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Hugh Z. Norton
LSA Minutes

Hugh Zeno Norton

Hugh Zeno Norton, Associate Professor of Speech at The University of Michigan, died of a stroke in St. Joseph Mercy Hospital on May 13, 1963, at the age of fifty.

Professor Norton was born on September 24, 1912, in Gloversville, New York, the son of Frederick E. and Clara Mittler Norton. On May 31, 1942, he married Dorothy M. Haydel of New Orleans, Louisiana, who survives.

Professor Norton was graduated from Rensselaer High School, New York in 1930. He received his bachelor of arts degree, cum laude, in 1936, from New York State College, Albany. He came to The University of Michigan as a graduate student in 1940 where he received the M.A. degree in 1941, and the Ph. D. degree in 1947. After serving as an assistant and teaching fellow in the Department of Speech at the University, he was appointed a lecturer in English from 1942 to 1944. He later served as a lecturer in speech in 1946, instructor in 1947, and assistant professor in 1949. He was promoted to associate professor in 1956.

Early in his career Professor Norton became active in professional theatre work. His professional experience included acting in the Leslie Howard company of Hamlet, the Fred Stone company and the Mohawk Drama Festival of Schenectady, New York, in which he performed under the direction of Charles Coburn for six years before coming to Ann Arbor. He also acted in radio and many summer stock productions. He was a recording artist for the American Foundation for the Blind and a cathedral musician at the Cathedral of All Saints in Albany, New York.

At the University he is remembered for distinguished acting in Margin for Error, The Critic, Much Ado About Nothing, and A Cycle of Mystery Plays. He also took part in several Choral Union productions of The Messiah, and he appeared as Brother Dominic in the 1961 May Festival production of Arthur Honegger's dramatic oratorio, Jeanne d' Arc au bucher. For several years he read the citations for honorary degree recipients at the University commencement exercises.

For more than ten years Professor Norton taught the lecture course, History of the Theatre, for undergraduate students. He was a highly skilled lecturer who prepared faithfully for his students. His broad training, professional experience, and studies of theatre in Europe contributed to his effectiveness in the classroom. In other courses, Professor Norton showed a special interest in theatre criticism and regularly taught a seminar in theatre criticism. He was the director of numerous doctoral studies, serving as a committee chairman for dissertations on the critical theories of William Winter, Brander Matthews, H. T. Parker, and Percy Fitzgerald, as well as dissertations in other areas of theatre.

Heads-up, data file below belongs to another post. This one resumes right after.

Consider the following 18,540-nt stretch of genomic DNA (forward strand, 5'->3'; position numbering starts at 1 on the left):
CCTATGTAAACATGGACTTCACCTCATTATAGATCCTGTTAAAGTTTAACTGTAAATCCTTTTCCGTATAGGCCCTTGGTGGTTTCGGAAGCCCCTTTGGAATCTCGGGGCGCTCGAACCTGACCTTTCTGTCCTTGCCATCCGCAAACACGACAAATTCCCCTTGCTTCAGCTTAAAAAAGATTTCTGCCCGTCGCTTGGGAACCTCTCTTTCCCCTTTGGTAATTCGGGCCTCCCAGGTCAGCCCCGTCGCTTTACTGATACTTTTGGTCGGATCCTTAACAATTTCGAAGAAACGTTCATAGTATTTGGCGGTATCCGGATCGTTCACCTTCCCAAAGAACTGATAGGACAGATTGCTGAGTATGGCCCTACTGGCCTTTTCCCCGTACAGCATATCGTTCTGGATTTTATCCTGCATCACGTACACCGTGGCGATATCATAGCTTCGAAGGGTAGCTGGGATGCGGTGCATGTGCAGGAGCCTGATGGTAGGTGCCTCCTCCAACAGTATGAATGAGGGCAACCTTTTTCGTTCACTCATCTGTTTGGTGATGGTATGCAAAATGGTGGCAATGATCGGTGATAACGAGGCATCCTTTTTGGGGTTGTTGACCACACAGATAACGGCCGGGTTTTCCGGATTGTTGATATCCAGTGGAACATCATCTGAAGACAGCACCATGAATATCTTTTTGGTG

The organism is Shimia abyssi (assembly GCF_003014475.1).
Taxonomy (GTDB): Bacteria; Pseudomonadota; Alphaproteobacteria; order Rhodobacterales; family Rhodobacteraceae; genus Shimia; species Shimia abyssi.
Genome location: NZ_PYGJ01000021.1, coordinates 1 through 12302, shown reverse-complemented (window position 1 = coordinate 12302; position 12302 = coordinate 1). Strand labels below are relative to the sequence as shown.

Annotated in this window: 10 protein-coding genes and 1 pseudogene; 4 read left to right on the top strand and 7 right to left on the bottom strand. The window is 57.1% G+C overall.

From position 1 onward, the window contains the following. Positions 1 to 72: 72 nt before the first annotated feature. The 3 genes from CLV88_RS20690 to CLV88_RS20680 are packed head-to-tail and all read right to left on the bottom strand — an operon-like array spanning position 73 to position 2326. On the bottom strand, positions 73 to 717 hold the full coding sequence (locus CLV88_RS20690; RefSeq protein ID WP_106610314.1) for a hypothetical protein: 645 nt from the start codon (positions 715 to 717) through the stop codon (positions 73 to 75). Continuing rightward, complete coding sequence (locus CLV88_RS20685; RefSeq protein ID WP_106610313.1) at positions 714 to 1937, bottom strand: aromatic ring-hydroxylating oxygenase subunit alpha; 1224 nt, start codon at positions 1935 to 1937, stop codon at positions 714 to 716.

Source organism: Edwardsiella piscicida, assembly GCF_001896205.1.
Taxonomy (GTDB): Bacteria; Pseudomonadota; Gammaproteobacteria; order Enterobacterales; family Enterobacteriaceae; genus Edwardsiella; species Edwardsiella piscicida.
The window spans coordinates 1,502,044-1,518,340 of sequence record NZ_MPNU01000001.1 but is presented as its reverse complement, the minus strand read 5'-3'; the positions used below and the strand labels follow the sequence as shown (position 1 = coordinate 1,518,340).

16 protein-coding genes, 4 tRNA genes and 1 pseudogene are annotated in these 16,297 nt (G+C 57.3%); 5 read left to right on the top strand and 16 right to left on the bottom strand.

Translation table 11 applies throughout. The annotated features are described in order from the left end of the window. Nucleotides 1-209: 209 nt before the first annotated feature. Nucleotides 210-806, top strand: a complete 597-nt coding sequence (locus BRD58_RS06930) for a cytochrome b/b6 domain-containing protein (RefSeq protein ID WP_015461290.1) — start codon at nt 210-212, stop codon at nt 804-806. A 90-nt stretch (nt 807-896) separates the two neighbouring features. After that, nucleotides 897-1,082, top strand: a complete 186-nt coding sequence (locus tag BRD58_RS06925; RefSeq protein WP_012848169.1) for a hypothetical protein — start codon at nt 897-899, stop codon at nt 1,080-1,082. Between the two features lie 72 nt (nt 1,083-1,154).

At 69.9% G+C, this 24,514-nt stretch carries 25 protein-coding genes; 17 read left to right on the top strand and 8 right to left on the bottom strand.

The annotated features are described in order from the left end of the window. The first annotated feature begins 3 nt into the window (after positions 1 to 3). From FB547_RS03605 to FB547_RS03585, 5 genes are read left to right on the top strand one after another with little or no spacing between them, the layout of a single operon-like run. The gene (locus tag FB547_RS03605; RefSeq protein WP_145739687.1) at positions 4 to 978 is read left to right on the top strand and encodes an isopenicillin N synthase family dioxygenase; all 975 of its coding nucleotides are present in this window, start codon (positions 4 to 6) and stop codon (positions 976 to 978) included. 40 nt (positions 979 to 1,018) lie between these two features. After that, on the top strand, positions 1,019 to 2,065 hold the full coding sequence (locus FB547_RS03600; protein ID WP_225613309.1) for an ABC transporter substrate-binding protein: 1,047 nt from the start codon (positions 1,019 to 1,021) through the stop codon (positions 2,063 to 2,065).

Professor Norton's most notable contribution to the University community was in his direction of plays. In the summer of 1941 he directed the production of A Cycle of Medieval Mystery Plays in Hill Auditorium and played the leading role. Other classics which he directed include three by Moliere, Tartuffe, The Misanthrope, and The School for Husbands; Marlowe's The Tragical History of Doctor Faustus; Jonson's Volpone; Goldoni's The Fan; and Shaw's Caesar and Cleopatra and Arms and the Man. He also directed a series of operas in conjunction with the School of Music; La Boheme, The Masked Ball, Gianni Schicchi, Hansel and Gretel, Cavaleria Rusticana, The Bartered Bride, and Mussorgsky's The Fair. His particular forte was in his handling of the play of family life, or of complex character relationships, choosing plays a wide variety of style; The Happy Time, You Can't Take It With You, The Winslow Boy, The Glass Menagerie, There Shall Be No Night, Harvey, Second Threshold, Mrs. McThing, Juno and the Paycock, Purple Dust, Desire Under The Elms, The Philadelphia Story, Look Back in Anger, Epitaph for George Dillon, Antigone and the Tyrant, The Waltz of the Toreadors, Amphitryon 38, Arthur Miller's adaptation of The Enemy of the People, Picnic, The Living Room, Five Finger Exercise, The Traitor, Inherit the Wind, and Bell, Book and Candle. He also directed two student written plays, The Clugstone Inheritance and Man on a Tiger. His last production was The House of Bernarda Alba, which opened March 27, 1963.

The unexpected death of Professor Norton has taken from the Department of Speech a most able teacher and theatre director. He was a most perceptive and insightful person, one who disdained the superficial, whether in teaching or in theatrical productions. In recent years Professor Norton had a series of illnesses unrelated to the stroke he suffered on May 12, 1963, which came as a great shock to his colleagues and students. He will be greatly missed by a host of colleagues and former students.

Professor Norton is survived by his wife, Dorothy, and by his mother, Mrs. Clara Mittler Norton, of Rensselear, New York. To them the faculty of the College of Literature, Science, and the Arts extends sincere sympathy.

William P. Halstead
William M. Sattler